Selling cars is all about psychology, and that applies to any product or service. This doesn't mean you're using mind tricks to deceive your prospective car buyer, you are simply furthering the general car sales strategy directed at today's customer which is seeing things from their perspective.
Car Sales Psychology
You've probably heard the words 'psychology' and 'sales' thrown around plenty, and the idea of pairing the two is indeed a relic from the outdated harder sales tactics. However, psychology doesn't change —the basic rules apply to everyone, though with varied results (if you're selling to a psychology professor, that's just plain bad luck). The key is to adapt psychological tactics to the more educated buyers of today; if you do it right you'll persuade the more skeptical buyers amongst your prospects.
When Selling Cars, Give Prospects What They Want
First find out what your prospects want in a car and then give it to them — in spades. You can't force someone to buy a particular vehicle, but they're at your dealership for one reason: to buy. If they can buy from you sooner rather than after the fatigue of visiting a handful of dealerships, all the better. If you don't have what they want, don't push a vehicle you know they don't want in order to get something out of the sale. In short, move on to the next customer. But if you do have what they want, dig deep to understand every aspect of the car they ideally want. When you present them with their optimal choice, it will be hard for them to say no.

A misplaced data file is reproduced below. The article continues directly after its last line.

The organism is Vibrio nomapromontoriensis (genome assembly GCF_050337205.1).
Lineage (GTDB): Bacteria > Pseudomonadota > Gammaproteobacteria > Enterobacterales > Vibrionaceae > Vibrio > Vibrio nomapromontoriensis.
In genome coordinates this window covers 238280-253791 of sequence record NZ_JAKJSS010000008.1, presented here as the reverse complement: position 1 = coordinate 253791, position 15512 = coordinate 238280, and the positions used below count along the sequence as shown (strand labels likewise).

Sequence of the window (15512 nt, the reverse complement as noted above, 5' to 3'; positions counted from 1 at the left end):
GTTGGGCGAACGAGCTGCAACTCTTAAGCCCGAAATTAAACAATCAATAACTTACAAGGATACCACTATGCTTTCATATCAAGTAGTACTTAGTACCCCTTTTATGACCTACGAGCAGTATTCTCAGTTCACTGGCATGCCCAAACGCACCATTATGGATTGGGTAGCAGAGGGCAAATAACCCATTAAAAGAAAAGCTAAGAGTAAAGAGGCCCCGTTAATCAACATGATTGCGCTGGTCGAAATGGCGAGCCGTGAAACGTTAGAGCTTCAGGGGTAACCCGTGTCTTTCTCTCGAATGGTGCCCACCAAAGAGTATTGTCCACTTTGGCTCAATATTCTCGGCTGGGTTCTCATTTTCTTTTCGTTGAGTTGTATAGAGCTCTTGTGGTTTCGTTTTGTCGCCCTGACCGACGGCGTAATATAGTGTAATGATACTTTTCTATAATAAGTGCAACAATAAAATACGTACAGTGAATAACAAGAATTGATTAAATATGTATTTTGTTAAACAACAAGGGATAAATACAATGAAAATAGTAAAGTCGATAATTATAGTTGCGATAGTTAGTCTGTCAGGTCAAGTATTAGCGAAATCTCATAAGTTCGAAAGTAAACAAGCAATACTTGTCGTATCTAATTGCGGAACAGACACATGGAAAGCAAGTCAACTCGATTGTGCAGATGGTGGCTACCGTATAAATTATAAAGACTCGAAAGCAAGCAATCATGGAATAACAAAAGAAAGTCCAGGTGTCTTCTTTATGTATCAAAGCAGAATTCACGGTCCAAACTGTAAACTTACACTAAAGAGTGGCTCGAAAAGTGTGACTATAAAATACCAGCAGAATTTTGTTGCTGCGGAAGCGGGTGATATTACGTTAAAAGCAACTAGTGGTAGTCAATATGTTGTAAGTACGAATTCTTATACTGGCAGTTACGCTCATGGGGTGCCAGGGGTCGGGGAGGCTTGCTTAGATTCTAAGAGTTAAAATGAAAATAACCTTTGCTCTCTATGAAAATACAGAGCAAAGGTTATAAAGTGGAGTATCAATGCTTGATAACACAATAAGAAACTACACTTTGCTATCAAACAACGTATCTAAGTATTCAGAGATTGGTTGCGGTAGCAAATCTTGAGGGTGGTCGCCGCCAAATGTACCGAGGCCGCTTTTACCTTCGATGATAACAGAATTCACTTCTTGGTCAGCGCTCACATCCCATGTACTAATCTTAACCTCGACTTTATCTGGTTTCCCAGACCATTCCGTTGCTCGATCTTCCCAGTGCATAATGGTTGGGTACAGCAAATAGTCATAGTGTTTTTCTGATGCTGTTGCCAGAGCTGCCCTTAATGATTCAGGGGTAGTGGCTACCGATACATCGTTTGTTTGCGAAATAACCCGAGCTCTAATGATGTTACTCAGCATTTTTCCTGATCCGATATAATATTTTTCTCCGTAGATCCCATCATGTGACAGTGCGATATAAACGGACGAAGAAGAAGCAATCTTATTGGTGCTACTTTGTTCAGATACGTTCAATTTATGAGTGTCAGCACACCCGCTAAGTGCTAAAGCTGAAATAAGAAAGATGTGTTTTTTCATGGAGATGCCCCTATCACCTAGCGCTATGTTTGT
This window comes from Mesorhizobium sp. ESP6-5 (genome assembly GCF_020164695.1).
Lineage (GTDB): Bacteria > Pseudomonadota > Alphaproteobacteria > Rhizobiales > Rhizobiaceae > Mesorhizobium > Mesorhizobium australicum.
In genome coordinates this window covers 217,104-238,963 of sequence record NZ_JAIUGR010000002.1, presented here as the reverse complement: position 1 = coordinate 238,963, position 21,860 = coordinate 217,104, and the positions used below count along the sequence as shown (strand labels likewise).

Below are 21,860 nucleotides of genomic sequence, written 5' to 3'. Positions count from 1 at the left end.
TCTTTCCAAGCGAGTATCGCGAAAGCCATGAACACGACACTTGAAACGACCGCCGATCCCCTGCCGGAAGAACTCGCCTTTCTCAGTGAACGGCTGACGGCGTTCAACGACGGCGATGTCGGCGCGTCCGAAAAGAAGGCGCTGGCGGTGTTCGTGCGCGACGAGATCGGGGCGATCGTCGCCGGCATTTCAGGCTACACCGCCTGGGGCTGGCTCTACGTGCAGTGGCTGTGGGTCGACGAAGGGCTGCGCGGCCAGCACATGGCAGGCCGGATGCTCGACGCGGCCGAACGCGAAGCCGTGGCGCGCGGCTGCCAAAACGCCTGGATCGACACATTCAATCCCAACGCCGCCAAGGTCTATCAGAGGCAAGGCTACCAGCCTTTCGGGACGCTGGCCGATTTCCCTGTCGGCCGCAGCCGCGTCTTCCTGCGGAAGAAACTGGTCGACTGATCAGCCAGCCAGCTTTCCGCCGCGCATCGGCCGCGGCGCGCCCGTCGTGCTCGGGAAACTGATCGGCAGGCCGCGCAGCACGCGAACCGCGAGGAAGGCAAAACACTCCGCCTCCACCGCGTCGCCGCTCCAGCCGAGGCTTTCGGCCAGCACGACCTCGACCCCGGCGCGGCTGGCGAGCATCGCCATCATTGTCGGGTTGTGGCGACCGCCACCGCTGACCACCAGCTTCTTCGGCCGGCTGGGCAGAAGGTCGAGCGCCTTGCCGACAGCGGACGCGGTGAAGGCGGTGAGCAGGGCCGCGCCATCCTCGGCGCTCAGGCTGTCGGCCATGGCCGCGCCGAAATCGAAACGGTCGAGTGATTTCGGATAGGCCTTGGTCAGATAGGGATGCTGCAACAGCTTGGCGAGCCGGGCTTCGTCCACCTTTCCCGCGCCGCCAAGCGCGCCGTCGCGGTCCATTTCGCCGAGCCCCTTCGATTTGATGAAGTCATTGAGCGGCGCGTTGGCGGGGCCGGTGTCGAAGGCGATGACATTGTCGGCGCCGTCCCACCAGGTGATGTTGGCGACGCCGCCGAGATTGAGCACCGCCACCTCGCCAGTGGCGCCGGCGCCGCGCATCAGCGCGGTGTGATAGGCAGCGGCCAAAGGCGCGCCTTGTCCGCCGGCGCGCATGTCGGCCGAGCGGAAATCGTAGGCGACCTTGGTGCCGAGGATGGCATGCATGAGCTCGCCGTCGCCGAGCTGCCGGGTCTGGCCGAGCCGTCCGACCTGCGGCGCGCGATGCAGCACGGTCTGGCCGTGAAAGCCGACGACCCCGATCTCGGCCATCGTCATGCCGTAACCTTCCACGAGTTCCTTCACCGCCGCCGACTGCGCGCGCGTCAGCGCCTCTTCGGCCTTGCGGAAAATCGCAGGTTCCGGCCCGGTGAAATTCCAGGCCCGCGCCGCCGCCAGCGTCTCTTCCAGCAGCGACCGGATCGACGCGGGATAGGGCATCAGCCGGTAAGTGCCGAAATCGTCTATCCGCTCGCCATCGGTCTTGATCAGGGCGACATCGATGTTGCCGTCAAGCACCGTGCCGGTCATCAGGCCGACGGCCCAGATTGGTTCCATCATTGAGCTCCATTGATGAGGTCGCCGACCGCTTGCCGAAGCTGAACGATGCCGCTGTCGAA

Engage Loss Aversion
You know the trick — there's only one left on the lot. We won't have this price next week. These are the small stretches of truth that even the best car salesmen tell, often without even really thinking about it, and usually they're somewhat true anyway (after all the salesman can't guarantee a car won't sell as the current prospect considers buying it at home). By using the psychological tactic of scarcity you engage loss aversion in the potential car buyer, increasing their interest for a particular vehicle. In fact, one of the most strongly supported notions by study after study is that the value of benefits are trumped by the fear of loss. But do it with a soft touch, because those wary of the tactic will be put off.
Subtly Mimic Your Prospect
This psychological tactic will likely feel uncomfortable the first few times you use it, and if you overuse it you'll make the buyer extremely uncomfortable as well. It's quite simple: mimic the behaviors of your potential car buyers. As stated in the introduction, this is not deceptive, it simply to a further degree lets the customer see themselves in you. When that happens, it's easier to sell. Even having the same name, or a similar name, as a buyer can help your chances.
Watch Your Negotiation Language
When you finally start talking price with a prospect, it's important to watch your language carefully. Of course always watch your language carefully throughout the steps of the sales process, but at this point it is absolutely crucial. Your two jobs at your dealership -- helping people find their perfect car and negotiating the final price -- are now almost complete. Language is most important during negotiation when asking for a financial commitment of some sort to prove the buyer's seriousness to close the deal. First of all, never refer to it as a financial commitment, partial payment or even a deposit. Either refer to the the need for a debit card or cash as leverage or seriousness -- much better psychological words for something tangible you can bring to your sales manager.